Good K-12 Resource
March 12, 2013
June 8, 2012
This is the first assignment for my Edtech 521 class, K-12 Online Education.
What are best practices in an online environment?
Where is your place in the history of education? Many people believe that education is in a paradigm shift and we are barely crossing the threshold of the potential of online education. There are many terms associated with online education: distance or virtual education, 21st century learning, e-learning, etc, but I prefer to think of it as modern learning. Throughout the history of education, kids and adults have been taught how to function in their society. We just happen to be living in an age that has increased the forms and exposure of communication, which naturally affects education. In my opinion, one of the biggest factors of effective online education is in the paradigm shift. There are the remnants of old ways of thinking being transformed to new ways. Anyone who teaches in an online environment will be challenged by this in their own process, but they especially need to be aware of this for the sake of your stakeholders. However, education has had massive increases in the use of online mediums over the last few years, and with this, so has the research increased for effective practice. Therefore, I shall take a look at some of this information for effective practice.
- Describe qualities of a successful online environment.
As Kerry Rice has pointed to in her book, Making the Move to K-12 Online Teaching, there are noted practices that lead to an effective online environment. One of the key paradigm distinctions between traditional classroom and online classroom is learner-centerdness. Even though this is a quality that can be found in the traditional classroom, it is only in the online classroom that it is absolutely necessary. The predecessor to online learning, which is distance learning, failed to engage the students due to lack of communication technologies and delivery strategy. The best practice of online learning is to engage the learning to problem solve, research, and communicate their findings. One form of the engagement is called Project Based Learning (Rice, 2012).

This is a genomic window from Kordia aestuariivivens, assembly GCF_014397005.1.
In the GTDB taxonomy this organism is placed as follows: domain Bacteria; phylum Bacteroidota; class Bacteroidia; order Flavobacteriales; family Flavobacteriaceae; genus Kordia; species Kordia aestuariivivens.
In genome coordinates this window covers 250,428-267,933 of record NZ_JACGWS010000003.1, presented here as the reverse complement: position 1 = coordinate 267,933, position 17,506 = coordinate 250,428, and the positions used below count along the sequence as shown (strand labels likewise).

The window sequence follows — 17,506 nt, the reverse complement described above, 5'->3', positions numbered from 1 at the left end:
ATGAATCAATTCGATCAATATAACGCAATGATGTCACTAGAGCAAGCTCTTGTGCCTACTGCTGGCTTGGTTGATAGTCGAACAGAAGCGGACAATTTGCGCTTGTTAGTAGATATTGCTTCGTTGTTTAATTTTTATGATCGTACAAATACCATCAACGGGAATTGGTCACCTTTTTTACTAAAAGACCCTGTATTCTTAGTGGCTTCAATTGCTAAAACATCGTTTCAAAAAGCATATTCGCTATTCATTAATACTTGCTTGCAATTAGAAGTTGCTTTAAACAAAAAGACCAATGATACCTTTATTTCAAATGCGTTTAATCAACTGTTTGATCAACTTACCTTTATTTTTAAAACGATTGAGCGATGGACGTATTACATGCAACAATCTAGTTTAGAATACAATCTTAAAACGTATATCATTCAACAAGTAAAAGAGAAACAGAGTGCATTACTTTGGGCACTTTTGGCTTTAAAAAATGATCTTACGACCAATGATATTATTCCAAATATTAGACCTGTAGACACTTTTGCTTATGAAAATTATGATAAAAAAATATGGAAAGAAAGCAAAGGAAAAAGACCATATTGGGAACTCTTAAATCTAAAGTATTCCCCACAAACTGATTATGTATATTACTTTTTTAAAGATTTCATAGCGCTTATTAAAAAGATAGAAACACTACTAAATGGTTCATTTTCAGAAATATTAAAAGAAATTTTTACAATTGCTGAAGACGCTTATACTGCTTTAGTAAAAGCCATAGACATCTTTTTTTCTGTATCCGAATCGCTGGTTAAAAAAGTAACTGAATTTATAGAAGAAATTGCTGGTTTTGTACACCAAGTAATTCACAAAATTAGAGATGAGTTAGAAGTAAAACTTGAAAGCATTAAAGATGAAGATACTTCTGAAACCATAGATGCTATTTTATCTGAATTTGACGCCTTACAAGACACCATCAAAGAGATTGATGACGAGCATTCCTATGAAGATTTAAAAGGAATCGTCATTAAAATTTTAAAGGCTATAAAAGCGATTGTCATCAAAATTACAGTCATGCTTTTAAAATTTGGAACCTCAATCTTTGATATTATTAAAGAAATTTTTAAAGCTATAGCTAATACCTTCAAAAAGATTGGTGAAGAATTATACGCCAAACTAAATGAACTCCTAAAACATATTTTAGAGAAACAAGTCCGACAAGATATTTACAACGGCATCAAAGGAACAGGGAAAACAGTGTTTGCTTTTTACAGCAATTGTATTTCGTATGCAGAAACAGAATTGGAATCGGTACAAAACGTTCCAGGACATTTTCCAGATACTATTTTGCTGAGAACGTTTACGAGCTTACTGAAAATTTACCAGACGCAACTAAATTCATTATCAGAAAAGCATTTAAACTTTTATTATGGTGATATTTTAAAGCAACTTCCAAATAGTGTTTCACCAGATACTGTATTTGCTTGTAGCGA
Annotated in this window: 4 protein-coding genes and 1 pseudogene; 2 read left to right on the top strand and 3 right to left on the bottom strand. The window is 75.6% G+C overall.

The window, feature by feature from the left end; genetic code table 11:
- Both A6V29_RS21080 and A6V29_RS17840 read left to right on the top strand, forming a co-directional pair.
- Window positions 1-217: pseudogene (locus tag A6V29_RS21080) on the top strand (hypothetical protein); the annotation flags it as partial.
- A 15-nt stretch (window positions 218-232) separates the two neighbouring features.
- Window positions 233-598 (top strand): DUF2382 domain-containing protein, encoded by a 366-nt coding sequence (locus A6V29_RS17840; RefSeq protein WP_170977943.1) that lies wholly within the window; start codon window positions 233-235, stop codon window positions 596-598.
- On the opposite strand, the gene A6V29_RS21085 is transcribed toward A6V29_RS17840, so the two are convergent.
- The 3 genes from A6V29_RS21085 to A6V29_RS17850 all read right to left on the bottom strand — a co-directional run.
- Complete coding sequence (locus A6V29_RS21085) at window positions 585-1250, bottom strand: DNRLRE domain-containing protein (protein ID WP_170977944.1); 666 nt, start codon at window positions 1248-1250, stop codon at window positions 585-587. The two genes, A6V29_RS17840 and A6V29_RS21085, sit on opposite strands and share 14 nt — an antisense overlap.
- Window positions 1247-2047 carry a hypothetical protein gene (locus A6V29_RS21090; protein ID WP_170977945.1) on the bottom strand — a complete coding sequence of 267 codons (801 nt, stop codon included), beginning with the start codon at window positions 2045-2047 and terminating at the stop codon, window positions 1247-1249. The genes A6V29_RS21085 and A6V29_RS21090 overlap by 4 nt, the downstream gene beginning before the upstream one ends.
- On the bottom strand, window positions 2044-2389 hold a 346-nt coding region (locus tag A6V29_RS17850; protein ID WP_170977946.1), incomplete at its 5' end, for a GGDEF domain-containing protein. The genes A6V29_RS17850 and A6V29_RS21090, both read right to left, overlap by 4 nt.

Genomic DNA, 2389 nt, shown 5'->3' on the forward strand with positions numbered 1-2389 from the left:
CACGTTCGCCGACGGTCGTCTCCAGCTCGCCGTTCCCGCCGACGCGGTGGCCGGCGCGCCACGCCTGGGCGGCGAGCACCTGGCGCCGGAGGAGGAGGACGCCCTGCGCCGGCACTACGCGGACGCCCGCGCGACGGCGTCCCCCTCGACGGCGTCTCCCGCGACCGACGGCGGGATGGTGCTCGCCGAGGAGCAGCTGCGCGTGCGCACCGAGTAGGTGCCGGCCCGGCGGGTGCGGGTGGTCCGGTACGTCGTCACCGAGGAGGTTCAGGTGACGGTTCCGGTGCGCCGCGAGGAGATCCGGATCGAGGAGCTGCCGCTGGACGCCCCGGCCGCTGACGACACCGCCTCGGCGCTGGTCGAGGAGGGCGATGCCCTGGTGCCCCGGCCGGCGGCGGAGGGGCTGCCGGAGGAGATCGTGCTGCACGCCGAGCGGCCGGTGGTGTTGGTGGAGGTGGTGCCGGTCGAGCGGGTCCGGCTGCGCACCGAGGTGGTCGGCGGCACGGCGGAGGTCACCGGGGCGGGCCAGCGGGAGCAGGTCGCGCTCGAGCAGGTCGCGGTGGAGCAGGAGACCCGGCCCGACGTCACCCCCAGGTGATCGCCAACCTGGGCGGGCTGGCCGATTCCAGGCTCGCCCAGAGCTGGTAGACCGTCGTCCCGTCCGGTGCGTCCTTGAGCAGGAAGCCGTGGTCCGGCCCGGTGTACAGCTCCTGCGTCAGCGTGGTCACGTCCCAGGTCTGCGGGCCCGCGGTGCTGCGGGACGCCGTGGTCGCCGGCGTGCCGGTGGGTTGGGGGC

Other qualities include learner autonomy, active participation, and community building. All three of these work together to place opportunities and expectations on the students and their involvement in the course. They have to do more than just listen or read. These qualities clearly raise the bar for student involvement in the course, because they find purpose and fulfillment in their investment of time.
- What issues must a teacher consider that are specific to teaching in an online environment?
A teacher that is making the shift from a traditional classroom setting to an online setting must consider the necessary adaptations for lesson planning, lesson delivery, and inter-relational dynamics with the students and other teaching professionals. Good teaching skills, such as being an educator, a project manager, and instructional designer can produce results in both traditional and nontraditional environments, but for the teacher to be successful in an online environment, they must have the technological knowledge and creativity.